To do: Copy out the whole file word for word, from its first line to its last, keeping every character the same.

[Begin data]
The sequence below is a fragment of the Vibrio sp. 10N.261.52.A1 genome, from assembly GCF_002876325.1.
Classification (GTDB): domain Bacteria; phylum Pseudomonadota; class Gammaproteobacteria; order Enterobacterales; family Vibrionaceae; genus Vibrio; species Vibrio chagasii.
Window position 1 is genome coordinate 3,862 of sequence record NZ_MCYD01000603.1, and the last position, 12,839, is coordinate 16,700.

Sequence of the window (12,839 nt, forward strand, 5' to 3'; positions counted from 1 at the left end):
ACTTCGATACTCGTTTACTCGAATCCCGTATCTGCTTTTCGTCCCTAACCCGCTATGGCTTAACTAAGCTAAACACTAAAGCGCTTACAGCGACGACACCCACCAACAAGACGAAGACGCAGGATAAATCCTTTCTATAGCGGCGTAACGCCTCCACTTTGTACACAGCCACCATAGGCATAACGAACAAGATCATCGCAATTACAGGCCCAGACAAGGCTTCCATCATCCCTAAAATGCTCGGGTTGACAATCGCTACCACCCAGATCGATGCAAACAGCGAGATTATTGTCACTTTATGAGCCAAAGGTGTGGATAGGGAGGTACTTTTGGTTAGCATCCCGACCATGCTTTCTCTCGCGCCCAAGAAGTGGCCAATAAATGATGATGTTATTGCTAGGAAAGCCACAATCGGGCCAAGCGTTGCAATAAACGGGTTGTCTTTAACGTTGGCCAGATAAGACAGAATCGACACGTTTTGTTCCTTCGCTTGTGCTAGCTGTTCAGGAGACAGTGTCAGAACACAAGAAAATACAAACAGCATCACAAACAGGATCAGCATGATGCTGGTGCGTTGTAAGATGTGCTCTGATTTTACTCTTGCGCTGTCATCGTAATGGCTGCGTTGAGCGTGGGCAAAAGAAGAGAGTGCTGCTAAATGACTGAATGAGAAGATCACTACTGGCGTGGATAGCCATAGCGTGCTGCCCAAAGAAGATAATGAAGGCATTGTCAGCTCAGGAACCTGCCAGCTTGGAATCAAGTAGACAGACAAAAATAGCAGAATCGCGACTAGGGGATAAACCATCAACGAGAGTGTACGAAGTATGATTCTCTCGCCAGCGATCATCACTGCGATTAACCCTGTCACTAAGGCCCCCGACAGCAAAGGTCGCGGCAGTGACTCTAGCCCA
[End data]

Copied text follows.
The sequence below is a fragment of the Vibrio sp. 10N.261.52.A1 genome, from assembly GCF_002876325.1.
Classification (GTDB): domain Bacteria; phylum Pseudomonadota; class Gammaproteobacteria; order Enterobacterales; family Vibrionaceae; genus Vibrio; species Vibrio chagasii.
Window position 1 is genome coordinate 3,862 of sequence record NZ_MCYD01000603.1, and the last position, 12,839, is coordinate 16,700.

Sequence of the window (12,839 nt, forward strand, 5' to 3'; positions counted from 1 at the left end):
ACTTCGATACTCGTTTACTCGAATCCCGTATCTGCTTTTCGTCCCTAACCCGCTATGGCTTAACTAAGCTAAACACTAAAGCGCTTACAGCGACGACACCCACCAACAAGACGAAGACGCAGGATAAATCCTTTCTATAGCGGCGTAACGCCTCCACTTTGTACACAGCCACCATAGGCATAACGAACAAGATCATCGCAATTACAGGCCCAGACAAGGCTTCCATCATCCCTAAAATGCTCGGGTTGACAATCGCTACCACCCAGATCGATGCAAACAGCGAGATTATTGTCACTTTATGAGCCAAAGGTGTGGATAGGGAGGTACTTTTGGTTAGCATCCCGACCATGCTTTCTCTCGCGCCCAAGAAGTGGCCAATAAATGATGATGTTATTGCTAGGAAAGCCACAATCGGGCCAAGCGTTGCAATAAACGGGTTGTCTTTAACGTTGGCCAGATAAGACAGAATCGACACGTTTTGTTCCTTCGCTTGTGCTAGCTGTTCAGGAGACAGTGTCAGAACACAAGAAAATACAAACAGCATCACAAACAGGATCAGCATGATGCTGGTGCGTTGTAAGATGTGCTCTGATTTTACTCTTGCGCTGTCATCGTAATGGCTGCGTTGAGCGTGGGCAAAAGAAGAGAGTGCTGCTAAATGACTGAATGAGAAGATCACTACTGGCGTGGATAGCCATAGCGTGCTGCCCAAAGAAGATAATGAAGGCATTGTCAGCTCAGGAACCTGCCAGCTTGGAATCAAGTAGACAGACAAAAATAGCAGAATCGCGACTAGGGGATAAACCATCAACGAGAGTGTACGAAGTATGATTCTCTCGCCAGCGATCATCACTGCGATTAACCCTGTCACTAAGGCCCCCGACAGCAAAGGTCGCGGCAGTGACTCTAGCCCA